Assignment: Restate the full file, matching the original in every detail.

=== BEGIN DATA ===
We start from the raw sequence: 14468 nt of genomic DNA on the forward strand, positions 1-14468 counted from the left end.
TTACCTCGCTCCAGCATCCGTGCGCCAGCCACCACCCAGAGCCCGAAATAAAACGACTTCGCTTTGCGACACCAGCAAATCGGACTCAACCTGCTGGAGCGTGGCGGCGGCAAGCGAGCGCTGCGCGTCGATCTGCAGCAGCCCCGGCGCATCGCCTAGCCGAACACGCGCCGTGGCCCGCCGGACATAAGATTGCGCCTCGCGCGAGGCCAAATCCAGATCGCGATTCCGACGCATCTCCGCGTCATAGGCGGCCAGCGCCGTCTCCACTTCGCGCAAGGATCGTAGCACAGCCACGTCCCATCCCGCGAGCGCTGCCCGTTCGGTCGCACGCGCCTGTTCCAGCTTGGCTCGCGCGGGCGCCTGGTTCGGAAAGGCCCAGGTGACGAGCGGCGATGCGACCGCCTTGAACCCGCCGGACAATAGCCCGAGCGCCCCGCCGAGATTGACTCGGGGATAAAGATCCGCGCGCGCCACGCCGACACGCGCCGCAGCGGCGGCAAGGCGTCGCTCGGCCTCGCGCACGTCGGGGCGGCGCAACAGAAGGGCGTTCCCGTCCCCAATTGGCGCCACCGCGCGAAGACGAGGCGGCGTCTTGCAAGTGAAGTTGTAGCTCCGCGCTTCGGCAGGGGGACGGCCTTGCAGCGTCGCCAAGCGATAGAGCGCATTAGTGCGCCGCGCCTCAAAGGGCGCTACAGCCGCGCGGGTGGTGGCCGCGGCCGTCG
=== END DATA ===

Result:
We start from the raw sequence: 14468 nt of genomic DNA on the forward strand, positions 1-14468 counted from the left end.
TTACCTCGCTCCAGCATCCGTGCGCCAGCCACCACCCAGAGCCCGAAATAAAACGACTTCGCTTTGCGACACCAGCAAATCGGACTCAACCTGCTGGAGCGTGGCGGCGGCAAGCGAGCGCTGCGCGTCGATCTGCAGCAGCCCCGGCGCATCGCCTAGCCGAACACGCGCCGTGGCCCGCCGGACATAAGATTGCGCCTCGCGCGAGGCCAAATCCAGATCGCGATTCCGACGCATCTCCGCGTCATAGGCGGCCAGCGCCGTCTCCACTTCGCGCAAGGATCGTAGCACAGCCACGTCCCATCCCGCGAGCGCTGCCCGTTCGGTCGCACGCGCCTGTTCCAGCTTGGCTCGCGCGGGCGCCTGGTTCGGAAAGGCCCAGGTGACGAGCGGCGATGCGACCGCCTTGAACCCGCCGGACAATAGCCCGAGCGCCCCGCCGAGATTGACTCGGGGATAAAGATCCGCGCGCGCCACGCCGACACGCGCCGCAGCGGCGGCAAGGCGTCGCTCGGCCTCGCGCACGTCGGGGCGGCGCAACAGAAGGGCGTTCCCGTCCCCAATTGGCGCCACCGCGCGAAGACGAGGCGGCGTCTTGCAAGTGAAGTTGTAGCTCCGCGCTTCGGCAGGGGGACGGCCTTGCAGCGTCGCCAAGCGATAGAGCGCATTAGTGCGCCGCGCCTCAAAGGGCGCTACAGCCGCGCGGGTGGTGGCCGCGGCCGTCG